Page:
History of Face Painting
February 13, 2008
Face painting can be dated back thousands of years. Many ancient cultures (and a few cultures still today) used face painting to identify separate tribes, to mark special occasions and to strike fear into their enemies as they went into battle. To Native Americans, face painting had a powerful spiritual meaning and was taken very seriously. Certain colours represented certain meanings that varied little amongst different tribes. A website Native Tech gives great insight into Native American attitudes and beliefs for face painting and provides the following colour meanings in more detail.
The use of colours might be as follows:
- Red- the colour of war.
- White- the color of peace.
- Black- a “living” color, worn on the face to prepare for war.
- Green- worn under the eyes was supposed to empower the wearer with night vision.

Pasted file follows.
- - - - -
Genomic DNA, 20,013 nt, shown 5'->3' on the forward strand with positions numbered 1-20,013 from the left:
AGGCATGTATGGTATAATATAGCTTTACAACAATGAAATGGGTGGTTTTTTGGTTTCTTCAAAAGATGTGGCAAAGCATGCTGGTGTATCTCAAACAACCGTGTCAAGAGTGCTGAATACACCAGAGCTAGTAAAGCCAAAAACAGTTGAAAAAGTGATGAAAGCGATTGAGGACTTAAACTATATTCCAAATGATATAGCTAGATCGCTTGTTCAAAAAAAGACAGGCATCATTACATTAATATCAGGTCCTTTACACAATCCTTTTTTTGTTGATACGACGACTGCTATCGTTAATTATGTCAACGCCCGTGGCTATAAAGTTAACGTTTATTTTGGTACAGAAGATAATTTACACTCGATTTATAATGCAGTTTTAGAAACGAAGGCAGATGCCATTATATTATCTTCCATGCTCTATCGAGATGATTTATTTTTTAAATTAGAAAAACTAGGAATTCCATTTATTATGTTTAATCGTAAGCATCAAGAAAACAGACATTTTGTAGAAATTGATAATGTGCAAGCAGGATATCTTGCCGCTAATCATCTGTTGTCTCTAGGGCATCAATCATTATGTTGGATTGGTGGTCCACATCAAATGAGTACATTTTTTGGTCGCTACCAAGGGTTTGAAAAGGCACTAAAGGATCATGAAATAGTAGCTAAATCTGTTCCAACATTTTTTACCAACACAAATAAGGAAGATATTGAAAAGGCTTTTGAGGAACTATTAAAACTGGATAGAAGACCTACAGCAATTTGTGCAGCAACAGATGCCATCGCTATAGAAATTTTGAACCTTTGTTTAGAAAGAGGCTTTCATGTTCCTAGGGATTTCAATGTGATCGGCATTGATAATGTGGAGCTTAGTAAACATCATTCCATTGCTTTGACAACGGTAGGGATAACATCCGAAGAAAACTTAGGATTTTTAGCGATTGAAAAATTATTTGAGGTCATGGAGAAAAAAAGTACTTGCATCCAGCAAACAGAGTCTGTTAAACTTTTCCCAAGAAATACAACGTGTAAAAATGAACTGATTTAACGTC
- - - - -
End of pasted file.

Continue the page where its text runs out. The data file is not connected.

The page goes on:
- Yellow- represents death (the colour of “old bones”)
Native American’s aren’t the only one’s who used face paint in the past (or continue to do so). The ancient Celts, armies both in history and today, Chinese opera singers, the geisha, theatre actors, and court jesters all wore and some still do wear face paint.
Go to a sports match and you’ll see hundreds if not thousands of individuals sporting face paint in support of their teams. Face painting isn’t just a pastime used to amuse children, it’s roots are deep in our prehistory and for me that makes face painting all the more interesting.
For how to face paint in the style of Native Americans, see here.
Read a review of a book I recommend here.
Entry Filed under: History